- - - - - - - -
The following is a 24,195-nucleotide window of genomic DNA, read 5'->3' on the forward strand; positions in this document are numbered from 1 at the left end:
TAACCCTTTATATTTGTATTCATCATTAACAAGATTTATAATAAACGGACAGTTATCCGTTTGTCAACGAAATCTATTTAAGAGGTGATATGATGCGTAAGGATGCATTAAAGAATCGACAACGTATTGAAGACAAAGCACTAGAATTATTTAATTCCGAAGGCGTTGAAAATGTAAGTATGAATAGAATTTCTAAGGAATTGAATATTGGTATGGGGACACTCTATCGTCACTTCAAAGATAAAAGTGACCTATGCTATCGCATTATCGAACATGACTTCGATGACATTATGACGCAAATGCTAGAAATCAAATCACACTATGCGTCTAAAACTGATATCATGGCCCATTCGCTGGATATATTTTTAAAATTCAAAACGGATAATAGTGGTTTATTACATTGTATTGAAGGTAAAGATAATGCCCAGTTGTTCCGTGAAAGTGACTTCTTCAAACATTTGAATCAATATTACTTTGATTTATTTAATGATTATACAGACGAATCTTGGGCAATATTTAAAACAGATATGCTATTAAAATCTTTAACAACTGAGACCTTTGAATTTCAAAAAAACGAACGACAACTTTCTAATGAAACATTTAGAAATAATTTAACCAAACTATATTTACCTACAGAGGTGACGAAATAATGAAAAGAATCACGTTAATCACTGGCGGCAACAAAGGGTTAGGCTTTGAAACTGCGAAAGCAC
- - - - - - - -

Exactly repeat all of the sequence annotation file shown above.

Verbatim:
The following is a 24,195-nucleotide window of genomic DNA, read 5'->3' on the forward strand; positions in this document are numbered from 1 at the left end:
TAACCCTTTATATTTGTATTCATCATTAACAAGATTTATAATAAACGGACAGTTATCCGTTTGTCAACGAAATCTATTTAAGAGGTGATATGATGCGTAAGGATGCATTAAAGAATCGACAACGTATTGAAGACAAAGCACTAGAATTATTTAATTCCGAAGGCGTTGAAAATGTAAGTATGAATAGAATTTCTAAGGAATTGAATATTGGTATGGGGACACTCTATCGTCACTTCAAAGATAAAAGTGACCTATGCTATCGCATTATCGAACATGACTTCGATGACATTATGACGCAAATGCTAGAAATCAAATCACACTATGCGTCTAAAACTGATATCATGGCCCATTCGCTGGATATATTTTTAAAATTCAAAACGGATAATAGTGGTTTATTACATTGTATTGAAGGTAAAGATAATGCCCAGTTGTTCCGTGAAAGTGACTTCTTCAAACATTTGAATCAATATTACTTTGATTTATTTAATGATTATACAGACGAATCTTGGGCAATATTTAAAACAGATATGCTATTAAAATCTTTAACAACTGAGACCTTTGAATTTCAAAAAAACGAACGACAACTTTCTAATGAAACATTTAGAAATAATTTAACCAAACTATATTTACCTACAGAGGTGACGAAATAATGAAAAGAATCACGTTAATCACTGGCGGCAACAAAGGGTTAGGCTTTGAAACTGCGAAAGCAC